I found Peta Motture’s lecture absolutely fascinating. One of my favorite things to do whenever I have free time is go to a museum. I usually take some homework and head over to the British Museum or National Gallery. I can spend hours alternating between reading and wandering the museums, balancing schoolwork with the personal joy of walking through exhibits that have now become familiar. Yet, even though I spend so much time in museums, I don’t think I fully thought about all the work that went into creating these exhibits before Peta Motture’s talk. I can easily acknowledge when I think I gallery or exhibit works well- the Hollywood Costume exhibit at the V and A over the fall was stunning, and The Enlightenment Gallery and the Parthenon Gallery, both at the British Museum, are stunning. Despite this acknowledgement, I barely thought about why I found these displays so interesting. Yet know, as I wander through the museums, I have a better appreciation for how they are set up.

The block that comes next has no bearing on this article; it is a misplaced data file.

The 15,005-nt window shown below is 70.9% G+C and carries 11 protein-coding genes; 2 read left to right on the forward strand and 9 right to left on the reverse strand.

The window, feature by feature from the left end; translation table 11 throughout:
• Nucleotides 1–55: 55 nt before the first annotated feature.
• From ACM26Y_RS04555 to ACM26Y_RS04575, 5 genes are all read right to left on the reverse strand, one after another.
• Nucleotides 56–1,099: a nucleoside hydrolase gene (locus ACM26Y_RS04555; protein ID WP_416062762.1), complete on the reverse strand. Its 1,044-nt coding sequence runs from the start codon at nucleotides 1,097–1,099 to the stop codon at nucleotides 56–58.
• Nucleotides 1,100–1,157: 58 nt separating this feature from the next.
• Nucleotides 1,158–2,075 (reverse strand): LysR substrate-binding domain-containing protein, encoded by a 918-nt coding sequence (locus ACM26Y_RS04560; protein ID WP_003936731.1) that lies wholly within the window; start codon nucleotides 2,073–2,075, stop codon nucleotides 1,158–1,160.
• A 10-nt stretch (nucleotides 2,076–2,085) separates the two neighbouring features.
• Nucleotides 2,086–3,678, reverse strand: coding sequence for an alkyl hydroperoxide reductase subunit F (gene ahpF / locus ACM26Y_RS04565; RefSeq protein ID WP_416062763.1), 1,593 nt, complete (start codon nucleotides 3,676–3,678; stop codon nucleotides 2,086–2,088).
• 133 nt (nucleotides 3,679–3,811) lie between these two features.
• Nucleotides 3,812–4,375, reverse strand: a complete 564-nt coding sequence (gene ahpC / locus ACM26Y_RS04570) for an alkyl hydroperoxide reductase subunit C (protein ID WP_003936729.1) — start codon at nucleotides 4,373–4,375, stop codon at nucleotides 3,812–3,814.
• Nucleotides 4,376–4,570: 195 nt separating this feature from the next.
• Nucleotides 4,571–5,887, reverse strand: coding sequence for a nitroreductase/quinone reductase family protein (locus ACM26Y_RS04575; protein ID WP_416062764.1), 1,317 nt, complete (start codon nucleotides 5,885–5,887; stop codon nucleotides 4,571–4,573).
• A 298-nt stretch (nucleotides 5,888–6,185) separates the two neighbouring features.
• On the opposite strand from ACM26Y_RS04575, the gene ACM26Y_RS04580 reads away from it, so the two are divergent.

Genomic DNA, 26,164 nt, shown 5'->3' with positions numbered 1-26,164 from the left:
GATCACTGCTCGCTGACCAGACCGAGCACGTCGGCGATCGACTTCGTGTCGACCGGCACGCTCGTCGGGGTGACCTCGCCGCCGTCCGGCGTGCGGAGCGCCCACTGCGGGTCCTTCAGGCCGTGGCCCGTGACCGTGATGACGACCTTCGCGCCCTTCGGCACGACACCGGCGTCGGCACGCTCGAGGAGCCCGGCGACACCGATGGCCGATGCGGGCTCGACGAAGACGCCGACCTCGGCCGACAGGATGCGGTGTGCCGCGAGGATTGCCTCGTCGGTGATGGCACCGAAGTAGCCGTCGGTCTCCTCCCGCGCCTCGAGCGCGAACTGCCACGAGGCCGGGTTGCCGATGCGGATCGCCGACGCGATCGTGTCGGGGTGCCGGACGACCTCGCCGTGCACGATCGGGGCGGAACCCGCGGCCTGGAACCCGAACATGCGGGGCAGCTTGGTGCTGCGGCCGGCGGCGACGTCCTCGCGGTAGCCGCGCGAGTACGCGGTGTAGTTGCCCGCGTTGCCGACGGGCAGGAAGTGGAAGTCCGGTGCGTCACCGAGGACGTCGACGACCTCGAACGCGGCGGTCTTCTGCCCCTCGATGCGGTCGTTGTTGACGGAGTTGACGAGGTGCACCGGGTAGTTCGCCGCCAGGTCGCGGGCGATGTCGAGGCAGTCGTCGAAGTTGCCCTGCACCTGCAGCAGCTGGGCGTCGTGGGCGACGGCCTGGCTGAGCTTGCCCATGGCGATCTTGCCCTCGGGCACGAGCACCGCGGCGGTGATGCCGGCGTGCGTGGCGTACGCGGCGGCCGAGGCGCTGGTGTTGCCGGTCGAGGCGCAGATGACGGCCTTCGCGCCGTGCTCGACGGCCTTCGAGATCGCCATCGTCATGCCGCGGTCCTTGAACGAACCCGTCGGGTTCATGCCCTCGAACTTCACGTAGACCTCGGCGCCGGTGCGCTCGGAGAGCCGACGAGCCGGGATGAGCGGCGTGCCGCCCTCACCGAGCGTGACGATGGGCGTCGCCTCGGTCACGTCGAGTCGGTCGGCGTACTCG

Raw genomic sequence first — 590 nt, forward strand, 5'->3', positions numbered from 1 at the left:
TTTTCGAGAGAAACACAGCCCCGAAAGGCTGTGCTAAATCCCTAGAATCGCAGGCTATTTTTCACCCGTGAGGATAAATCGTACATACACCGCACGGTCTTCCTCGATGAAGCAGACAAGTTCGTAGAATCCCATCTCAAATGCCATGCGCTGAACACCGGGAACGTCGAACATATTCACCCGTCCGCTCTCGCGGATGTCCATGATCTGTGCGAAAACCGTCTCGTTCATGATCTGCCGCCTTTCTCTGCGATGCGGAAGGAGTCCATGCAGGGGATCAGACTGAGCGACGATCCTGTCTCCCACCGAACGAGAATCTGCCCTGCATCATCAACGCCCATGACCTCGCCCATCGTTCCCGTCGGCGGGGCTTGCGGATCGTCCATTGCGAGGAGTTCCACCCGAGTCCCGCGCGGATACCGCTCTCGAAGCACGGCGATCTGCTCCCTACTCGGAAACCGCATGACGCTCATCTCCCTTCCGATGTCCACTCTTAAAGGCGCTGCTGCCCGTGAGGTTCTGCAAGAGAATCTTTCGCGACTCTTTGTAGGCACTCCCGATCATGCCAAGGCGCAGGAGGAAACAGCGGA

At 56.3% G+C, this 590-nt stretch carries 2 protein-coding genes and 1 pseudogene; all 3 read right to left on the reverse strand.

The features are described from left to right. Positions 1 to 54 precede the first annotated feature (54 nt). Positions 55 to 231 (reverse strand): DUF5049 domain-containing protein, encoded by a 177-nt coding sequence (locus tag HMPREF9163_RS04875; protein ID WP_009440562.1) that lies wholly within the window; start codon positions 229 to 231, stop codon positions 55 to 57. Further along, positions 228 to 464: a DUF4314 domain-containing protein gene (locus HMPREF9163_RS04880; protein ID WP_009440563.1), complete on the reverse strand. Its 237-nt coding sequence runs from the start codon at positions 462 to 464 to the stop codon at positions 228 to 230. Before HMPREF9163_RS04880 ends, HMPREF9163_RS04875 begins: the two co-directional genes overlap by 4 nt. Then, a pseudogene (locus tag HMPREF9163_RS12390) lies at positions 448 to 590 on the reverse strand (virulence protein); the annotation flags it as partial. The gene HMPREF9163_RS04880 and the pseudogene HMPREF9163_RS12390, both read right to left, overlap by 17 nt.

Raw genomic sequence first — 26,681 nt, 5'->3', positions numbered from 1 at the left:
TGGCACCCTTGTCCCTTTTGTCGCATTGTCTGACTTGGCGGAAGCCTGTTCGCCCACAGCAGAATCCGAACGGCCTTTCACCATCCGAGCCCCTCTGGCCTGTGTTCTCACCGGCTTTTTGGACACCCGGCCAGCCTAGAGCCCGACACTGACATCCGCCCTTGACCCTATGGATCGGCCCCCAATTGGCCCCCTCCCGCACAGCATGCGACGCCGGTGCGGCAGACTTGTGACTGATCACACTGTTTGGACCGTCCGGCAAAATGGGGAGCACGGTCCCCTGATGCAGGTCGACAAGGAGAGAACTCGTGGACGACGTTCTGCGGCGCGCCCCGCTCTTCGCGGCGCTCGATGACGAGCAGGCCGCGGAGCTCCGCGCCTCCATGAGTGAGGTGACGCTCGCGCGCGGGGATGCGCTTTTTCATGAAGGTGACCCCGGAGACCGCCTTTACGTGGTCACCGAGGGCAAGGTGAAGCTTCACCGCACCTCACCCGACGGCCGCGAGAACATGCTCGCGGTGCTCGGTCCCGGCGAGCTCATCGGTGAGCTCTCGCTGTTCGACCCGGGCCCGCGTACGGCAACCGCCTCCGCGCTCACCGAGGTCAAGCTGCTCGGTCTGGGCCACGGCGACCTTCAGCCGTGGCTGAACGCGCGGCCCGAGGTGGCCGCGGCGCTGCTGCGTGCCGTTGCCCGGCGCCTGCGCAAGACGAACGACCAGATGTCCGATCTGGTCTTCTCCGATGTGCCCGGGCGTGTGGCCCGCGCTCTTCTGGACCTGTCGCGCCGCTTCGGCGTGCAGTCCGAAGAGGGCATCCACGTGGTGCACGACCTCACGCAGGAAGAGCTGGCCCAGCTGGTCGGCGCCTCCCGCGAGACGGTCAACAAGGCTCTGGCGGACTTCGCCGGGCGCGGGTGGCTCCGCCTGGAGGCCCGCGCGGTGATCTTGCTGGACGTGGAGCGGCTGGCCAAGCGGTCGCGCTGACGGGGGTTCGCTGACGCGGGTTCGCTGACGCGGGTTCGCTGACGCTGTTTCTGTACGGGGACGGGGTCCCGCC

I think the clearest example is my experience with the Enlightenment Gallery. I can distinctly recall a sense of awe the first time I accidentally stumbled into the room. It was one of my first weeks in London and my old cultural foundations class went to the Museum. We had some free time to explore (technically it was a chance to see the mummies…. but I am sort of scared of dead things….). I was walking with one of my friends when all of a sudden we found the Enlightenment Gallery. Both of us stopped and stared, amazed by the aesthetics of the room. I have been to the gallery many times since then. I read Machiavelli’s The Prince sitting on one of the benches in the gallery and even brought my family to see the room on our quick tour through the museum (and I was dealing with my rather cranky teenage brother who claimed he didn’t want to go any museums in the first place). After the talk, I went back to the Gallery with Courtney to do some research for my essay. This time, I saw the room in a completely different light. Suddenly I could look beyond the beauty and attempt to understand why I found this room so pleasing. I could appreciate how the room appeals to different audiences and the superb organization (along with the excitement of finding secret doors… though Courtney seemed to think it was unnecessary to walk around the entire room looking to see if there were more after we saw a couple of guards walk into one…). It is easy to understand when you like something. Yet know I feel as though I can better understand the question of why and the extraordinary amount of work that goes into making a gallery appealing.